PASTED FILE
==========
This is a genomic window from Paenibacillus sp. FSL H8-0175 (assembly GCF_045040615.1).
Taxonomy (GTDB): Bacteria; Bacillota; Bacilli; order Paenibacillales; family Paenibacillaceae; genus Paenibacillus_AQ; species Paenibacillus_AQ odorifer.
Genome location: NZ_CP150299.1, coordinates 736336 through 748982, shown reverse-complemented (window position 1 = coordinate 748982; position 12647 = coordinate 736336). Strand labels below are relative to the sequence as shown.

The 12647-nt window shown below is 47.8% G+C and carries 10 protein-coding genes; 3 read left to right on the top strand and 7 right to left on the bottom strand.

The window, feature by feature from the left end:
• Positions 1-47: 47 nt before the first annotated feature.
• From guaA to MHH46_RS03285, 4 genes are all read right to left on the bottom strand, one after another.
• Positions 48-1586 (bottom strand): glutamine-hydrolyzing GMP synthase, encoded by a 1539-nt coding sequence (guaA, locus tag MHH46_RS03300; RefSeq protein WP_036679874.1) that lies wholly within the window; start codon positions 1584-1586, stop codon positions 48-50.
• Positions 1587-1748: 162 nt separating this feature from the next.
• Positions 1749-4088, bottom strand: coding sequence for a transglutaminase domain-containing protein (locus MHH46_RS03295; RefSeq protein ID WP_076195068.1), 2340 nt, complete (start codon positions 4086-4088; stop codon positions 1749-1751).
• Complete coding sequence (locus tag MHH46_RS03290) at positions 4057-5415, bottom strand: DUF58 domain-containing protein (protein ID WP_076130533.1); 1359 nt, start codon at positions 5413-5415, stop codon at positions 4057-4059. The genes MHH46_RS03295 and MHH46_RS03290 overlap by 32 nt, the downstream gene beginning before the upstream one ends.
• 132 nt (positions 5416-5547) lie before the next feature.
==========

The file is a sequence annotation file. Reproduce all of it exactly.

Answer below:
This is a genomic window from Paenibacillus sp. FSL H8-0175 (assembly GCF_045040615.1).
Taxonomy (GTDB): Bacteria; Bacillota; Bacilli; order Paenibacillales; family Paenibacillaceae; genus Paenibacillus_AQ; species Paenibacillus_AQ odorifer.
Genome location: NZ_CP150299.1, coordinates 736336 through 748982, shown reverse-complemented (window position 1 = coordinate 748982; position 12647 = coordinate 736336). Strand labels below are relative to the sequence as shown.

The 12647-nt window shown below is 47.8% G+C and carries 10 protein-coding genes; 3 read left to right on the top strand and 7 right to left on the bottom strand.

The window, feature by feature from the left end:
• Positions 1-47: 47 nt before the first annotated feature.
• From guaA to MHH46_RS03285, 4 genes are all read right to left on the bottom strand, one after another.
• Positions 48-1586 (bottom strand): glutamine-hydrolyzing GMP synthase, encoded by a 1539-nt coding sequence (guaA, locus tag MHH46_RS03300; RefSeq protein WP_036679874.1) that lies wholly within the window; start codon positions 1584-1586, stop codon positions 48-50.
• Positions 1587-1748: 162 nt separating this feature from the next.
• Positions 1749-4088, bottom strand: coding sequence for a transglutaminase domain-containing protein (locus MHH46_RS03295; RefSeq protein ID WP_076195068.1), 2340 nt, complete (start codon positions 4086-4088; stop codon positions 1749-1751).
• Complete coding sequence (locus tag MHH46_RS03290) at positions 4057-5415, bottom strand: DUF58 domain-containing protein (protein ID WP_076130533.1); 1359 nt, start codon at positions 5413-5415, stop codon at positions 4057-4059. The genes MHH46_RS03295 and MHH46_RS03290 overlap by 32 nt, the downstream gene beginning before the upstream one ends.
• 132 nt (positions 5416-5547) lie before the next feature.